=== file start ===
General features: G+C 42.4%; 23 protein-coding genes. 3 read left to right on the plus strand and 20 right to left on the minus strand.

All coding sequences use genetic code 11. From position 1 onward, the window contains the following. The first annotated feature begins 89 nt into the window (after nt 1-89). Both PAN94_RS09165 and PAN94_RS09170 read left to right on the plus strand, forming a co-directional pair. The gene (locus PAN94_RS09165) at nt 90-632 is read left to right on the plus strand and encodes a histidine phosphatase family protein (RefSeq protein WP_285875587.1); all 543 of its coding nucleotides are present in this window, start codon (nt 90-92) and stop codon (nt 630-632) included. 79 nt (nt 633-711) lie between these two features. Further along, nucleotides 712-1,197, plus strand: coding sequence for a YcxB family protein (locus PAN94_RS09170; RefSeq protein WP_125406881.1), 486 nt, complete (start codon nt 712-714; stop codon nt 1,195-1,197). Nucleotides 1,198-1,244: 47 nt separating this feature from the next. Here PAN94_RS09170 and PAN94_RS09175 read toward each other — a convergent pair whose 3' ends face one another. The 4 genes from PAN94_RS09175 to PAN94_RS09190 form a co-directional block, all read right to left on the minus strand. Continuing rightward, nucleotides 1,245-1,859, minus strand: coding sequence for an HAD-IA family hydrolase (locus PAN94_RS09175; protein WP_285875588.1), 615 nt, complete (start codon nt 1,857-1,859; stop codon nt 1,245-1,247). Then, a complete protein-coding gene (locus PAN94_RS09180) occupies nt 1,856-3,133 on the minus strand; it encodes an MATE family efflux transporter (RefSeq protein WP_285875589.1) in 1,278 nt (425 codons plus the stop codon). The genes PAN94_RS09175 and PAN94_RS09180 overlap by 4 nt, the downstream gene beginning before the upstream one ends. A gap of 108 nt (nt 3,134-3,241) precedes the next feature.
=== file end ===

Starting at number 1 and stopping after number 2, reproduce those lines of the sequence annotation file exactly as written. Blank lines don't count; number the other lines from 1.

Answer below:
General features: G+C 42.4%; 23 protein-coding genes. 3 read left to right on the plus strand and 20 right to left on the minus strand.

All coding sequences use genetic code 11. From position 1 onward, the window contains the following. The first annotated feature begins 89 nt into the window (after nt 1-89). Both PAN94_RS09165 and PAN94_RS09170 read left to right on the plus strand, forming a co-directional pair. The gene (locus PAN94_RS09165) at nt 90-632 is read left to right on the plus strand and encodes a histidine phosphatase family protein (RefSeq protein WP_285875587.1); all 543 of its coding nucleotides are present in this window, start codon (nt 90-92) and stop codon (nt 630-632) included. 79 nt (nt 633-711) lie between these two features. Further along, nucleotides 712-1,197, plus strand: coding sequence for a YcxB family protein (locus PAN94_RS09170; RefSeq protein WP_125406881.1), 486 nt, complete (start codon nt 712-714; stop codon nt 1,195-1,197). Nucleotides 1,198-1,244: 47 nt separating this feature from the next. Here PAN94_RS09170 and PAN94_RS09175 read toward each other — a convergent pair whose 3' ends face one another. The 4 genes from PAN94_RS09175 to PAN94_RS09190 form a co-directional block, all read right to left on the minus strand. Continuing rightward, nucleotides 1,245-1,859, minus strand: coding sequence for an HAD-IA family hydrolase (locus PAN94_RS09175; protein WP_285875588.1), 615 nt, complete (start codon nt 1,857-1,859; stop codon nt 1,245-1,247). Then, a complete protein-coding gene (locus PAN94_RS09180) occupies nt 1,856-3,133 on the minus strand; it encodes an MATE family efflux transporter (RefSeq protein WP_285875589.1) in 1,278 nt (425 codons plus the stop codon). The genes PAN94_RS09175 and PAN94_RS09180 overlap by 4 nt, the downstream gene beginning before the upstream one ends. A gap of 108 nt (nt 3,134-3,241) precedes the next feature.